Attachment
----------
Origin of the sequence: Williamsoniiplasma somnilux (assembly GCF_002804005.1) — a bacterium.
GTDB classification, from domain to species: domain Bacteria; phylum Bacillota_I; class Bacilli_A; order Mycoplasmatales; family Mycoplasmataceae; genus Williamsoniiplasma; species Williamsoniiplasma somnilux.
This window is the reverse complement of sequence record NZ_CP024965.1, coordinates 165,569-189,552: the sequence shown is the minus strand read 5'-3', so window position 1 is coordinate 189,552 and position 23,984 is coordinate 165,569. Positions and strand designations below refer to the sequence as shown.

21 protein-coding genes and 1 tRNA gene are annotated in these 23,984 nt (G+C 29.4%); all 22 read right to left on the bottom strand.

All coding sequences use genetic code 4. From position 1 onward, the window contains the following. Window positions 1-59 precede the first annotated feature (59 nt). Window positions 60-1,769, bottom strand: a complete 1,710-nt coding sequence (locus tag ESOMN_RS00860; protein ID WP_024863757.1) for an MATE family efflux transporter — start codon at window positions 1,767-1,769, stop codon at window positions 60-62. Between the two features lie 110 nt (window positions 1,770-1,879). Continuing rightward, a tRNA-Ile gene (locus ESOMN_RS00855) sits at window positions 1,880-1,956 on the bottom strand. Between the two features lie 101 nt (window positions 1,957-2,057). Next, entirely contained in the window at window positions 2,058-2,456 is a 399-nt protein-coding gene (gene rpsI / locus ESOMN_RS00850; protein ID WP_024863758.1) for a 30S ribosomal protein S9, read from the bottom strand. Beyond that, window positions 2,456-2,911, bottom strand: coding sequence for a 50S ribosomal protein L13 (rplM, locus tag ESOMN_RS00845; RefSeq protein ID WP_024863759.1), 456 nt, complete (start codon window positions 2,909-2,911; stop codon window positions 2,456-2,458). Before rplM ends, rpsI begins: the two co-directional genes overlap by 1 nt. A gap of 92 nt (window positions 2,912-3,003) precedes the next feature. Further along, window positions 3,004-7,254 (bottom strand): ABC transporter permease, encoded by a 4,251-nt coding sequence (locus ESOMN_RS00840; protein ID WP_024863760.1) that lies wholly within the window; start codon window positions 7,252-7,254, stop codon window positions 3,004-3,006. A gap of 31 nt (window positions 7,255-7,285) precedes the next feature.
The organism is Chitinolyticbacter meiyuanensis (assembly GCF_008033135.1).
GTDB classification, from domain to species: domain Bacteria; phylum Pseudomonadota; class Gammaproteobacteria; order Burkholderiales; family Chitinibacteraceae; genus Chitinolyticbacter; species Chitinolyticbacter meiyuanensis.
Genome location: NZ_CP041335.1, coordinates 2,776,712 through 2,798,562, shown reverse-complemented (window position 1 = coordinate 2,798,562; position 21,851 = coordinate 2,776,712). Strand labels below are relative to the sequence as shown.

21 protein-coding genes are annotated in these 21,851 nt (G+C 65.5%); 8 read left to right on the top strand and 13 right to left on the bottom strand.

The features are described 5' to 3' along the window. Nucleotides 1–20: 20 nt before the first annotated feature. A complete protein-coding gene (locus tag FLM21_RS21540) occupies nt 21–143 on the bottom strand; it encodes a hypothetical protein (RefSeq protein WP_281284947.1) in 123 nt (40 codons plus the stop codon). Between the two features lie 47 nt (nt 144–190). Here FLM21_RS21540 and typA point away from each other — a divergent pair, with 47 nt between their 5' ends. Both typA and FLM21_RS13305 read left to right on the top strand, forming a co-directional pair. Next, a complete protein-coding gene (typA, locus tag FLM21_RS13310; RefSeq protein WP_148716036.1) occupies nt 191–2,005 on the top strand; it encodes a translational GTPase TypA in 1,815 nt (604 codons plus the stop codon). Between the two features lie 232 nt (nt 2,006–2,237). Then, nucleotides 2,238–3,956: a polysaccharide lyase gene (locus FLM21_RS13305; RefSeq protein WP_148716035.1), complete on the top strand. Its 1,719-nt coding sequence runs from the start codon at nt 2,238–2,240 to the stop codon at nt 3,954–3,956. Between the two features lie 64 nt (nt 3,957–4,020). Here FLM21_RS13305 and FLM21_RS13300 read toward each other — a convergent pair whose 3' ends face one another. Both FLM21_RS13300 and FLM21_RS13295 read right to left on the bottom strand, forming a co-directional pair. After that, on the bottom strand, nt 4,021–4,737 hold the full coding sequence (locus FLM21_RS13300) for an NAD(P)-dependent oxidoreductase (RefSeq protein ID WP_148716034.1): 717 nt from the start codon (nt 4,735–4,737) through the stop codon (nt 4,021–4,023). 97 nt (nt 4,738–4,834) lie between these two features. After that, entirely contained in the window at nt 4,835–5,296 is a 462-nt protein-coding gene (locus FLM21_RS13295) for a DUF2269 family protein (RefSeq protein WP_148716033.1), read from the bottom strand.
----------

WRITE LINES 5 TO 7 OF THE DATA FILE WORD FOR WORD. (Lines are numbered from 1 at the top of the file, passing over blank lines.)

All coding sequences use genetic code 4. From position 1 onward, the window contains the following. Window positions 1-59 precede the first annotated feature (59 nt). Window positions 60-1,769, bottom strand: a complete 1,710-nt coding sequence (locus tag ESOMN_RS00860; protein ID WP_024863757.1) for an MATE family efflux transporter — start codon at window positions 1,767-1,769, stop codon at window positions 60-62. Between the two features lie 110 nt (window positions 1,770-1,879). Continuing rightward, a tRNA-Ile gene (locus ESOMN_RS00855) sits at window positions 1,880-1,956 on the bottom strand. Between the two features lie 101 nt (window positions 1,957-2,057). Next, entirely contained in the window at window positions 2,058-2,456 is a 399-nt protein-coding gene (gene rpsI / locus ESOMN_RS00850; protein ID WP_024863758.1) for a 30S ribosomal protein S9, read from the bottom strand. Beyond that, window positions 2,456-2,911, bottom strand: coding sequence for a 50S ribosomal protein L13 (rplM, locus tag ESOMN_RS00845; RefSeq protein ID WP_024863759.1), 456 nt, complete (start codon window positions 2,909-2,911; stop codon window positions 2,456-2,458). Before rplM ends, rpsI begins: the two co-directional genes overlap by 1 nt. A gap of 92 nt (window positions 2,912-3,003) precedes the next feature. Further along, window positions 3,004-7,254 (bottom strand): ABC transporter permease, encoded by a 4,251-nt coding sequence (locus ESOMN_RS00840; protein ID WP_024863760.1) that lies wholly within the window; start codon window positions 7,252-7,254, stop codon window positions 3,004-3,006. A gap of 31 nt (window positions 7,255-7,285) precedes the next feature.
The organism is Chitinolyticbacter meiyuanensis (assembly GCF_008033135.1).
GTDB classification, from domain to species: domain Bacteria; phylum Pseudomonadota; class Gammaproteobacteria; order Burkholderiales; family Chitinibacteraceae; genus Chitinolyticbacter; species Chitinolyticbacter meiyuanensis.